The Local Grocer

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Posted 4/11/2016 10:04am by Jennifer Harris.

It may not look like it outside, but it really is spring.  We have crossed the threshold of the spring equinox and are barreling on toward the summer solstice.  The days are longer and the temperatures are warm enough for greens to thrive in hoophouses and greenhouses.  It’s not the first time we’ve mentioned that lots of studies have shown leafy greens to be great liver cleansers, loaded with chlorophyll, and help neutralize heavy metals, chemicals and pesticides in the body. Since greens arrive first in spring and thrive, it’s also no coincidence that in Traditional Chinese Medicine and their Five Element Theory that the element of wood represents spring and is associated with the liver and gall bladder.  Those organs help us purify our bodies.  This is why so many different health modalities encourage a spring cleanse.  Over the next couple of months use those abundant greens to help the liver and gallbladder cleanse our bodies, just like we feel compelled to clean the house this time of year.  


So let’s get our bodies and energies unstuck with some green smoothies!

The Greatist, “9 Green Smoothie Recipes You’ll Actually Enjoy Drinking”


The Daily Burn, “11 Delicious Green Smoothie Recipes”


Cosmo, “10 Green Smoothies that Actually Taste Good”



Posted 3/25/2016 2:28pm by Jennifer Harris.

I know, I know.  This post is supposed to be about kale, but really it's about basil. Everyday people are looking to purchase some basil from us, and since we only sell Michigan grown produce at The Local Grocer it won't be available until June.  Basil is an herb that’s native to the Mediterranean and the tropical regions of Asia.  This means that even though hoop houses can extend our growing season here in Michigan, it still gets way too cold and the hours of daylight are way too short for basil to grow in the winter.  To enjoy it all year long you need to freeze the herbs for use later or grow your own indoors. Another alternative is to simple replace the basil with other greens. That can work for recipes like kale pesto. Give it a try!


Food Processor Kale Pesto

(8-10 Servings)


1 bunch dino kale

2 cloves garlic

½ cup grated Parmesan cheese

¼ cup olive oil

Juice from ½ lemon

Dash of salt and pepper


Place all ingredients in food processor and blend for 30 to 60 seconds until you get a nice paste.


This recipe is simple and flexible. If you looooove cheese add a little more. If you loooooove garlic add more (some recipes call for 5-6 cloves)!  Or take it down a notch and go light on your least favorite ingredients. Make it your own and enjoy your green covered pasta. Don't worry, basil will be back soon.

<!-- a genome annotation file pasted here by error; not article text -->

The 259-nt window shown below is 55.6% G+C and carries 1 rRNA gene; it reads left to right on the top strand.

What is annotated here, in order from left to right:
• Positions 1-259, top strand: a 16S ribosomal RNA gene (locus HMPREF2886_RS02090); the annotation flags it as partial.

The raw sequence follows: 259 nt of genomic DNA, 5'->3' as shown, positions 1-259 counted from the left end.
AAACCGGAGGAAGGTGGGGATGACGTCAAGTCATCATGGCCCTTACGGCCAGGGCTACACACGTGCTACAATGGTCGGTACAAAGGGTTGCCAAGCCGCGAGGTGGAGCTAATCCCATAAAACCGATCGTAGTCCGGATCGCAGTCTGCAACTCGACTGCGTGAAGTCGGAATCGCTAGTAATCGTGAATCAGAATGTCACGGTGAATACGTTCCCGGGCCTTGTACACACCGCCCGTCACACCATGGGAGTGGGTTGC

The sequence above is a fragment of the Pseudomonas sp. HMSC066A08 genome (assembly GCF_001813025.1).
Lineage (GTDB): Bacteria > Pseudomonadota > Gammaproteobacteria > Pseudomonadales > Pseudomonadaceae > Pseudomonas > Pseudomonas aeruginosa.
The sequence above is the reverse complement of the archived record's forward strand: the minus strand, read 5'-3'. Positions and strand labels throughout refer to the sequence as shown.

Posted 3/16/2016 2:23pm by Jennifer Harris.

It’s that time of year again! Sign up now and beginning in mid June (give or take a week depending on the weather) and you can start picking up your weekly veggie box. We are again offering 16 weeks of produce grown locally and without the use of chemical fertilizers or pesticides. Our farm (Flint Ingredient Company) is located in the Beecher area and is on well water, so no worries there.

This year you have even more flexibility when choosing which option is best for you. You can pick up your share on Tuesdays at The Local Grocer store at Martin Luther King and University, or pick up on Thursdays at the Farmer's Market. In addition to the Small, Medium and Large Share, we have a Customizable Share in different sizes. The Customizable Share allows you purchase any item at either of our two locations.

You can register for your CSA veggie box on our website. Go to the CSA link at the top of the page and in the pull down menu select Member Sign Up. We have a limited number of shares available. Registration is open until we sell out, so hurry to get in on the veggie action.

Posted 3/2/2016 9:00am by Erin Caudell.

spinach nuggets

Spinach is so common we think that we know all there is to know about it. But did you know spinach was cultivated first in the Mediterranean? It's available most of the year (although it tastes best in cold weather). It's very high in iron, vitamins C and A and calcium. And did you know that spinach is one of the best leafy greens for preventing the uptake of lead in your body?